For common gifts such as checks and readily marketable securities, most organizations have a policy which states these gifts will be accepted without prior approval of the Board of Directors. Each month, the Health Center’s Board receives a list of these gifts and then ratifies the acceptance of these donations. For gifts with specific restrictions, the policy will generally have a dollar threshold where additional due diligence is required.

Typically, the policy will state that gifts of readily marketable securities will be immediately sold. This prevents the Health Center from being in the position of needing to evaluate the stock holding and trying to time the sale of the security.

Unique and/or Complex Gifts

It is important for your policy to disclose how your Board will handle unique and/or complex gifts. Generally, a gift is unique or complex if it is:

  • A gift other than cash, check or marketable securities and/or

  • Any large distribution from an estate.

Staff is generally responsible for providing the Board with details of these types of gifts. The Board should also determine if legal counsel should be retained to advise them on complex transactions. Many Health Center’s have an attorney on their Board who is familiar with charitable giving and estate planning, and who may provide pro bono services. The Board should also consult with its CPA firm and its Finance Committee to determine if a formal independent appraisal is needed, or if they should engage a CPA firm to certify the donor’s appraisal.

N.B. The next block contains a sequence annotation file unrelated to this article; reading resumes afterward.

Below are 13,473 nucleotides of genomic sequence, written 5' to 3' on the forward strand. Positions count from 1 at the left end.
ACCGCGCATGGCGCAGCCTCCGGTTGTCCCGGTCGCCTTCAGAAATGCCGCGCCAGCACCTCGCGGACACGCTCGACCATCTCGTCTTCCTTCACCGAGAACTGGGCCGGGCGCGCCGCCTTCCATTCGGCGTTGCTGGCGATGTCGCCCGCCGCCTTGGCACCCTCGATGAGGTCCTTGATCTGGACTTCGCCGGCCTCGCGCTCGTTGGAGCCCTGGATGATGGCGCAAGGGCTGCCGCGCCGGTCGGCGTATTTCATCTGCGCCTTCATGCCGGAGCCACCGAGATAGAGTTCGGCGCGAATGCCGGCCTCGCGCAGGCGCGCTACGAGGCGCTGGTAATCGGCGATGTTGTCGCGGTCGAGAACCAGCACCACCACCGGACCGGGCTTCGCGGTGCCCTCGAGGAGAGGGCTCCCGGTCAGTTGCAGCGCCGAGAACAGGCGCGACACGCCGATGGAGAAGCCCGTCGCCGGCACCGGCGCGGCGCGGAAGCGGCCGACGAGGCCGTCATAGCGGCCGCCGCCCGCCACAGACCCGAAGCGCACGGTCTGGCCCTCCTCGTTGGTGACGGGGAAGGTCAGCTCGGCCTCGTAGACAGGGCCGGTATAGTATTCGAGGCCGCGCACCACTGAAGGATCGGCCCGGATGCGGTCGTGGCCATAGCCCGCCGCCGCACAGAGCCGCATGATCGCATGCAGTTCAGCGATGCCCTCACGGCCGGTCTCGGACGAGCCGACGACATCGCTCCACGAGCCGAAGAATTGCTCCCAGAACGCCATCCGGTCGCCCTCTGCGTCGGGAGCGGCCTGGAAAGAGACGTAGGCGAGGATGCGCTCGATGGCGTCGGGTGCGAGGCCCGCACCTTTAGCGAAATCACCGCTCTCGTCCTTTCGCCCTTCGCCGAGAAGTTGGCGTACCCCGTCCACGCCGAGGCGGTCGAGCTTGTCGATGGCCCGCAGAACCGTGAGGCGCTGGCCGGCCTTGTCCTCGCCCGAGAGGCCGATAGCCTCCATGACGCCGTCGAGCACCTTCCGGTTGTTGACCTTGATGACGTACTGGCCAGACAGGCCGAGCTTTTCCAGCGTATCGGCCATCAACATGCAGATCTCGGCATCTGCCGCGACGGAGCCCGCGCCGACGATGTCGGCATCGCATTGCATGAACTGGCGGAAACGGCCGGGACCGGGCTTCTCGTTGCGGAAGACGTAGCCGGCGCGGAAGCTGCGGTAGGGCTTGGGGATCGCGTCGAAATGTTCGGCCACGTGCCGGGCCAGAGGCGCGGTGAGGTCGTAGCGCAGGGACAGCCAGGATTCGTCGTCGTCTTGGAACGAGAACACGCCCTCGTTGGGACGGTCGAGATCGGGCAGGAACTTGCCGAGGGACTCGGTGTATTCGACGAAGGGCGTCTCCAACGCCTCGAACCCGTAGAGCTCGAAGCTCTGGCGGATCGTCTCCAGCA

Ultimately, the Board is responsible for either accepting or rejecting these types of gifts. As part of this process, the Board needs to consider the gift’s consistency in furthering the mission of the organization, outline the communication steps with the donor in the acceptance/rejection process, and advise staff on how to protect the Health Center from any possible repercussions.

Finally, many Health Centers adopt policies on how large gifts without restrictions are to be used. Often these policies state that a portion of large unrestricted gifts fund operational reserves or help to grow an endowment.

Gifts of Real Estate

Gifts of real estate can include many different types of properties: commercial real estate, primary residences, vacations homes, vacant properties, farms, etc. All these types of properties can be acceptable forms of gifts, but only if proper policies and procedures are in place.

Environmental issues are one of the biggest potential liabilities for a Health Center in accepting real estate gifts. Many people think this is only a concern with commercial or industrial property but, without the proper due diligence, there are risks with all types of donated real estate. Most importantly, issues must be identified before the Health Center takes title to the property.